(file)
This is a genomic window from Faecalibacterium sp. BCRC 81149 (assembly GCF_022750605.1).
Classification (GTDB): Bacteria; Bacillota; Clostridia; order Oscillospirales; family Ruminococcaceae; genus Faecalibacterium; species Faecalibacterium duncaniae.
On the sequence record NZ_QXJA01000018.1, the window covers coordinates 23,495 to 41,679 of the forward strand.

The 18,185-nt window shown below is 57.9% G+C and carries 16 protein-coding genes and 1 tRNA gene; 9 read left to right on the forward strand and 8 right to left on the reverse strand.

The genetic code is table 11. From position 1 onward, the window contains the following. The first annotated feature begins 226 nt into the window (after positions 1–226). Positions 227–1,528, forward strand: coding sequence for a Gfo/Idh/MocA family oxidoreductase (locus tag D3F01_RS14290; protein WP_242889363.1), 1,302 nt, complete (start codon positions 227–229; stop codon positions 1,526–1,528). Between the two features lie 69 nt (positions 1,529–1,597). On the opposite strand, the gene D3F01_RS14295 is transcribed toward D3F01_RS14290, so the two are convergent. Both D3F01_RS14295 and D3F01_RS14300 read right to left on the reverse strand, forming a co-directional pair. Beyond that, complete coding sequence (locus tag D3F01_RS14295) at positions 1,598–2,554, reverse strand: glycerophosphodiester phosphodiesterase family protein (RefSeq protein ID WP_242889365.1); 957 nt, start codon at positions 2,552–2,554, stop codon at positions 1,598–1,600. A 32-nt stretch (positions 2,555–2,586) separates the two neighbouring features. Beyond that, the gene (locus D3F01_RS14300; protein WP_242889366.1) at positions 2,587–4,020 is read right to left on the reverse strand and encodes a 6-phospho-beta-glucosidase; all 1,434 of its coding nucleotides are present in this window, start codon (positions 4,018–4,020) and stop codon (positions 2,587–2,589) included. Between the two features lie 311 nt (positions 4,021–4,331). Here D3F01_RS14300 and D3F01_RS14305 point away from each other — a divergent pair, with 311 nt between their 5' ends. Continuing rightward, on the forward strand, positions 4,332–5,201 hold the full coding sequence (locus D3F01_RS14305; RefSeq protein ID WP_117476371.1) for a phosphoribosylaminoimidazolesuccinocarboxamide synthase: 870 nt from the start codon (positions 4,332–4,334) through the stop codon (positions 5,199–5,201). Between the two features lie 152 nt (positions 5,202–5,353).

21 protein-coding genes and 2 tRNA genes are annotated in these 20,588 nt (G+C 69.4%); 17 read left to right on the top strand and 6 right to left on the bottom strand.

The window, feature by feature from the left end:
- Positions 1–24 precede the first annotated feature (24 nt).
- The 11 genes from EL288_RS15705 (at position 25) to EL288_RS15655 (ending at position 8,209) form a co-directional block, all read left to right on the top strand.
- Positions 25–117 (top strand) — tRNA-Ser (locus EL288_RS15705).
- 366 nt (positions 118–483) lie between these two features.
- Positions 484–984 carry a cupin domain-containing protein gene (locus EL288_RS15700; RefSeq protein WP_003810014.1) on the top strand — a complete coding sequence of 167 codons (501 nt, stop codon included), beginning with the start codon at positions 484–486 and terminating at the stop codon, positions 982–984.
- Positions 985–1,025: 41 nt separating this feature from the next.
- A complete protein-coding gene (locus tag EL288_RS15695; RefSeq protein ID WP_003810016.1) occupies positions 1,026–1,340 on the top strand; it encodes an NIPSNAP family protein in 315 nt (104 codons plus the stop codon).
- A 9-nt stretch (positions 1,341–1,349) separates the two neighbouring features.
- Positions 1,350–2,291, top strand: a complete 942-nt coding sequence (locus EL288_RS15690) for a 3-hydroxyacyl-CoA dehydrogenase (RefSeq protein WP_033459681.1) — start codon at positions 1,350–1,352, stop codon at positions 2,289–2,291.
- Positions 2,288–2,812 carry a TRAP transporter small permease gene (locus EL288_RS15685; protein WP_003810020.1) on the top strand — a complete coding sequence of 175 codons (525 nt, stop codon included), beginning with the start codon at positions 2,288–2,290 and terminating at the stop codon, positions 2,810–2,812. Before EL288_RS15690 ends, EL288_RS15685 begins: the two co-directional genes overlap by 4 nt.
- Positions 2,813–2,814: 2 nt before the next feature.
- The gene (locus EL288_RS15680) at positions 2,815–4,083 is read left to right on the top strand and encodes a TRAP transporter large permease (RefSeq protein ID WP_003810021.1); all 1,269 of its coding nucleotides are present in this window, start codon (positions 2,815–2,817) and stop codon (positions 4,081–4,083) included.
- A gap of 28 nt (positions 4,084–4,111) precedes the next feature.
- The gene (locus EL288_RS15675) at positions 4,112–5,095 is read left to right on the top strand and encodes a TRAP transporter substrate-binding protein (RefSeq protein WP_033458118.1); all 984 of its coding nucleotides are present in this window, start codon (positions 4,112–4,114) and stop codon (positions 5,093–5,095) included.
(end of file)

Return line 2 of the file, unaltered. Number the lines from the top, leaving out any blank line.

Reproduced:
Classification (GTDB): Bacteria; Bacillota; Clostridia; order Oscillospirales; family Ruminococcaceae; genus Faecalibacterium; species Faecalibacterium duncaniae.